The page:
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Avocado shortages likely in Europe

With global avocado suppliers struggling to keep up with the rapidly increasing demand from Europe, market shortages appear inevitable in the future

Avocado shortages likely in Europe

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Europe’s seemingly insatiable appetite for avocados has raised concerns about the ability of producer countries to keep up with demand.

According to Cindy Van Rijswick of Rabobank Research Food & Agribusiness, EU consumption of avocados has increased by nearly 150 per cent over the last decade to just under 1kg per capita.

Although EU consumption is unlikely to reach the level seen in the US, where per capita consumption is around three times higher, rising demand is putting pressure on its main sources in Peru, Chile, South Africa, Israel and Mexico.

Growing demand for avocados in the huge Asian market is also expected to further exacerbate this situation, Van Rijswick said.

Paul Devlin, managing director of South African producer Halls’ European arm, suggested that increasing per capita consumption to 2kg by 2020 would be a tall order. “Only if production grows,” he stated, “but only Mexico, Peru and Colombia can feed this insatiable global demand for avocados.”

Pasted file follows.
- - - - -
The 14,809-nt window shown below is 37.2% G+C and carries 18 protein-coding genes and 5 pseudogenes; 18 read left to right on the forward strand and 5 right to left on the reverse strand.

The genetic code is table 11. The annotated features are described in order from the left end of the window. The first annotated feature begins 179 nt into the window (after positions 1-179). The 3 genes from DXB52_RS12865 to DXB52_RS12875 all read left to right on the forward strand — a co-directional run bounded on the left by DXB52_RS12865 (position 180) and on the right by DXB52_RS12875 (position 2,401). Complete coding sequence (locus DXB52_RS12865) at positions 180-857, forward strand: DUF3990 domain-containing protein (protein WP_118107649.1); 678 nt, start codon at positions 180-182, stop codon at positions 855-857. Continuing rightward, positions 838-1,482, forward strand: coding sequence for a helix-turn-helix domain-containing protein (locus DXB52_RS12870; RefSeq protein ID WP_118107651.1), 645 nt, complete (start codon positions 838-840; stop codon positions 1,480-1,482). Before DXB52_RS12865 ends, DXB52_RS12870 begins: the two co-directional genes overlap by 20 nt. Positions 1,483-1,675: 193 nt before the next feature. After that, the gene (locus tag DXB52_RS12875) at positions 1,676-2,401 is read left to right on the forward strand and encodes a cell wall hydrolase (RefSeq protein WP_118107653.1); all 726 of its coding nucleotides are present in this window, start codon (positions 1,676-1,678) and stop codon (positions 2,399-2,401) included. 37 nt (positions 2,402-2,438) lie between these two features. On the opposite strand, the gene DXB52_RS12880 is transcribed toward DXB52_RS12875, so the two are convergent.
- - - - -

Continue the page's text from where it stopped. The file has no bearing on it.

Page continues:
The most rapid growth in avocado production is being seen in Colombia, where volumes have grown by 550 per cent a year between 2012 and 2016, according to data from ITC.

Asked about the ability of other sources, including Spain, Morocco, Greece, Australia, New Zealand, Zimbabwe and Tanzania, to help bridge the gap in supply, Devlin responded that plantings would struggle to keep pace.

“These origins are planting,” he said, “but in many countries there are waiting lists for avocado trees of 3-5 years. Even at a moderate 10 per cent growth in demand, the EU will need an additional 40,000 tonnes of avocados a year.”

Tatws Trading, a wholesaler in the north of Wales, revealed that supplies of avocados had been short this week, with only loose Class 2 Hass available.

Belgian importer Special Fruit, on the other hand, reported no such shortages. “Currently, we still have sufficient supplies from Peru, in addition to the first arrivals from Chile,” said marketing and communications coordinator Sarah Hellemans. “We do expect shortages from mid-September on, however, when there will be no more fruit from Peru. Chile and Colombia will be the main suppliers between October and December.”

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